An additional forty-five minutes passed and our arrival into Tucson was imminent. I remembered that I had packed my cameras for the trip and had planned to visit Saguaro National Monument, just west of Tucson to capture its beauty, but I soon realized because of my missteps hunger and thirst took priority.
I drove us to South Tucson, a tiny municipality surrounded by the city of Tucson - the heart of authentic margaritas and Mexican food. Looking for the Crossroads, we stumbled upon a local legend, Minidito. Secretly fearing the long lines, and Fettit’s wrath, I apprehensively agreed to make this our destination. I had kept them hungrily locked in the car long enough.
Once inside the host told us the wait would be 25 minutes at which point I was certain Fettit would blow his cork, but he was fine. While we waited we had a margarita that did not disappoint. After a nearly 15 year absence from Tucson’s Mexican restaurants I had forgotten the taste of a traditional margarita.
But we were hungry and the room full of people didn’t seem to be moving toward the dining room so I suggested we try to find the Crossroads. Much to my amazement Fettit’s good mood continued to remain intact and after paying for the drinks we were back in the car.
Any typical Sunday Fettit and I go out for margaritas. Our favorite place is 15 minute away in Scottsdale, but Fettit often complains about the drive so we usually end up someplace closer; therefore, I was dumbfounded that after four hours in the car, for a trip that should have taken one and a half, he wasn’t screaming at me.
As we turned the corner I saw the Crossroads restaurant and could see it wasn’t busy. At first I feared they had gone out of the business and this would be the end of Fettit’s pleasant demeanor, but the restaurant was open and we got a parking spot right in front.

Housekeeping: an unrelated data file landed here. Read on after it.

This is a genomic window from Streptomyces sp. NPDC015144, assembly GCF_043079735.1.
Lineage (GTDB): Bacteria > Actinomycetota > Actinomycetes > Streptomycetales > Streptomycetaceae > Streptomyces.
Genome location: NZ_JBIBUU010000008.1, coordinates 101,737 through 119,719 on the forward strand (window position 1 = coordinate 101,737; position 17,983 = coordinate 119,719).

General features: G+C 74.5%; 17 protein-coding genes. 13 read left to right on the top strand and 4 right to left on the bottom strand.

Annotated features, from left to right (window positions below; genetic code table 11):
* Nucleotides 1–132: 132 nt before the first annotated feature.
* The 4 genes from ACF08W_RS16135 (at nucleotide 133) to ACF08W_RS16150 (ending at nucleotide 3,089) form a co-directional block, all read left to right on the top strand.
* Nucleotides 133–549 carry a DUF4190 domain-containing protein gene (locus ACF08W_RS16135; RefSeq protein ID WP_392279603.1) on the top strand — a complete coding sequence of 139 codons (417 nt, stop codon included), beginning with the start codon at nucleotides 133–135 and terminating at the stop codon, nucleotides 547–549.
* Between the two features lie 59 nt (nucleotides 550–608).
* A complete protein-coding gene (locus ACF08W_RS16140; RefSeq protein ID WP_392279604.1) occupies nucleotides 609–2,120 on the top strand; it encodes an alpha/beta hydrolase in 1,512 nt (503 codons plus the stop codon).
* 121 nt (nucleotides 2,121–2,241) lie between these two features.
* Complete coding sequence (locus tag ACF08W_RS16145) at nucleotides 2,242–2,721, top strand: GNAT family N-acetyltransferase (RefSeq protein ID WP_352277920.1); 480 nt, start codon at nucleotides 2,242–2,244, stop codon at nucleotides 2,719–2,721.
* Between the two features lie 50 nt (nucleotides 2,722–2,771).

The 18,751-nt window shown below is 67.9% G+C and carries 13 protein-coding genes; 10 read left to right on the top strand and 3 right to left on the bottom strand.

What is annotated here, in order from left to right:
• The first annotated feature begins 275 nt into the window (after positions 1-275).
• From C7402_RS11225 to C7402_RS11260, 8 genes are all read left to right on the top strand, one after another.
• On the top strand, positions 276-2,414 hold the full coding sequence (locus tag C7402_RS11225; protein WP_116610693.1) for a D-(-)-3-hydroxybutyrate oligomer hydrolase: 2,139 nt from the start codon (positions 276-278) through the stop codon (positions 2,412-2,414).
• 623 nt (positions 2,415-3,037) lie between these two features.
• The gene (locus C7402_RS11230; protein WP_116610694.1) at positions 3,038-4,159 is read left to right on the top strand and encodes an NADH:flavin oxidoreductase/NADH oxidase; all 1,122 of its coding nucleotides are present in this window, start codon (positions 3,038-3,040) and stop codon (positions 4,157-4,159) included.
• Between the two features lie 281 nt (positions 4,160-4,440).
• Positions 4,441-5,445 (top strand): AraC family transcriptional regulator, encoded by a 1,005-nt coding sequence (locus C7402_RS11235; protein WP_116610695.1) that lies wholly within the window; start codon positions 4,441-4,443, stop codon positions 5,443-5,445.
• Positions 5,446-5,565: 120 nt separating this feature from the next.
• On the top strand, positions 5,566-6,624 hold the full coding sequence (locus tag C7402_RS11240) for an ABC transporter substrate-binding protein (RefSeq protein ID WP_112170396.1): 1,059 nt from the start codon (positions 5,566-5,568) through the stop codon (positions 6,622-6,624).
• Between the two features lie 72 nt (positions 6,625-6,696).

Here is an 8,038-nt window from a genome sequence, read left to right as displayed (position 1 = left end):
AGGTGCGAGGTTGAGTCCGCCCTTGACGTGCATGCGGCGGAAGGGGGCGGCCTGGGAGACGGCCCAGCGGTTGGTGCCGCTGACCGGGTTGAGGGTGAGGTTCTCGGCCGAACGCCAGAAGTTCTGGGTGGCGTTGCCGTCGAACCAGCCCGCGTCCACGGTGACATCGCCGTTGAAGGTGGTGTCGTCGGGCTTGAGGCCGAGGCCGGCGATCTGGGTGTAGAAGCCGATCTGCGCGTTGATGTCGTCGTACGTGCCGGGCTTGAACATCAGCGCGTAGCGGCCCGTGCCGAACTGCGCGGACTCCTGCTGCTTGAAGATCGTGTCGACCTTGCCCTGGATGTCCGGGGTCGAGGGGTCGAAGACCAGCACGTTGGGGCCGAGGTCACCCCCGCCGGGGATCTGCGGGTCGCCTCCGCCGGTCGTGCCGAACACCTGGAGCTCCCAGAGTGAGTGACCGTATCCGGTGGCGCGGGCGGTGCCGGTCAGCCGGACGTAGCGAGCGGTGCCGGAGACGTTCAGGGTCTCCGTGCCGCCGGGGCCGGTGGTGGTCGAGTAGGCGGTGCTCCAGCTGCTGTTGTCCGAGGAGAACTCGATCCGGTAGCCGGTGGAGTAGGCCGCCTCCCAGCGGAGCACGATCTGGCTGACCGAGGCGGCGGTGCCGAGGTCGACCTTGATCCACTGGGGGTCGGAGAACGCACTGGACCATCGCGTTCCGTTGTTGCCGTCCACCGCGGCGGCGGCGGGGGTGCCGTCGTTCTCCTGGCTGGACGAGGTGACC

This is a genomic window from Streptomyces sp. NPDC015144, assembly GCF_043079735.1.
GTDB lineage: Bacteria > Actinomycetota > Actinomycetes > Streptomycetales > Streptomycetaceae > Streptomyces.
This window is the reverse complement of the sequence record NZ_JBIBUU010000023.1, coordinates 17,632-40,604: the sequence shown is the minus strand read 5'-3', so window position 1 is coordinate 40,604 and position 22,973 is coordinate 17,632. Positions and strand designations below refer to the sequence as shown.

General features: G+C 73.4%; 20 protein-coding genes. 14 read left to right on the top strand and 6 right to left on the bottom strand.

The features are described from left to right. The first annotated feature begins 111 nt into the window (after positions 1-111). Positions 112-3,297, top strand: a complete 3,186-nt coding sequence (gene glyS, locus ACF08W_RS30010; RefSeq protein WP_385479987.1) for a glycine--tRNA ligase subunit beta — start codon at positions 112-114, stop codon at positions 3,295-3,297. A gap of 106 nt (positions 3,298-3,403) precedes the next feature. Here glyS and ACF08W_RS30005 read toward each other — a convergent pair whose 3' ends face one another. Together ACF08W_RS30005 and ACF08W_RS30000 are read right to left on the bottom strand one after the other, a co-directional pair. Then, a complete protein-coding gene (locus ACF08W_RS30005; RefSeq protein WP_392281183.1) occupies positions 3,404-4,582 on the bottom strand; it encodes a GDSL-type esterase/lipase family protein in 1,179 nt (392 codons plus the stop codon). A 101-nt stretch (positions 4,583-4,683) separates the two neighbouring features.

When I embarked on our journey, I was seeking a traditional Mexican restaurant, staffed with waitresses with limited English speaking and comprehension skills, serving a homemade, full-bodied, somewhat sweet and deliciously tart margarita, and food that was authentic and el fresco. Four hours later I had arrived where I should have planned to go all along.
While we were still in the restaurant Fettit told me he wanted to go to a casino and play some video poker. Ah Ha - The reason for his good mood. As I suspected, he had an agenda all along, but I didn’t care. His humor never left him all day. After our delicious margaritas, amazing chips and salsa, hand made tacos and chimichangas we drove through Tucson towards home. With each turn that took us deeper into the city, he never complained. I wanted to see a little of the place that had once been my home, and although he was most assuredly ready to go gambling, he allowed me to meander the city streets before entering the crowed freeway to make out way north.
We decided we would stop at one of the casinos on our way into Phoenix and just as the freeway traffic started to slow with our approach, Fettit instructed me to get off the freeway and where to turn.
I lost $40, Rich won $200, and I do not want to think how much Fettit lost.
Later, when I told Fettit that I had been waiting all day for him to blow up at me he laughed and said that he hadn’t minded at all. He enjoyed seeing the different landscape and experiencing new places, even if it was from within the confines of the car.
I’m hoping he’ll be game for a road trip again soon. I found the “Salsa Trail,” about 200 miles southeast of Phoenix which is four towns, all within a few miles of each other, with twenty-something award winning Mexican restaurants, tortilla factories, and salsa shops – each known for their margaritas, chips and salsa and Mexican food.
Posted by Gpawilli at 11:54 AM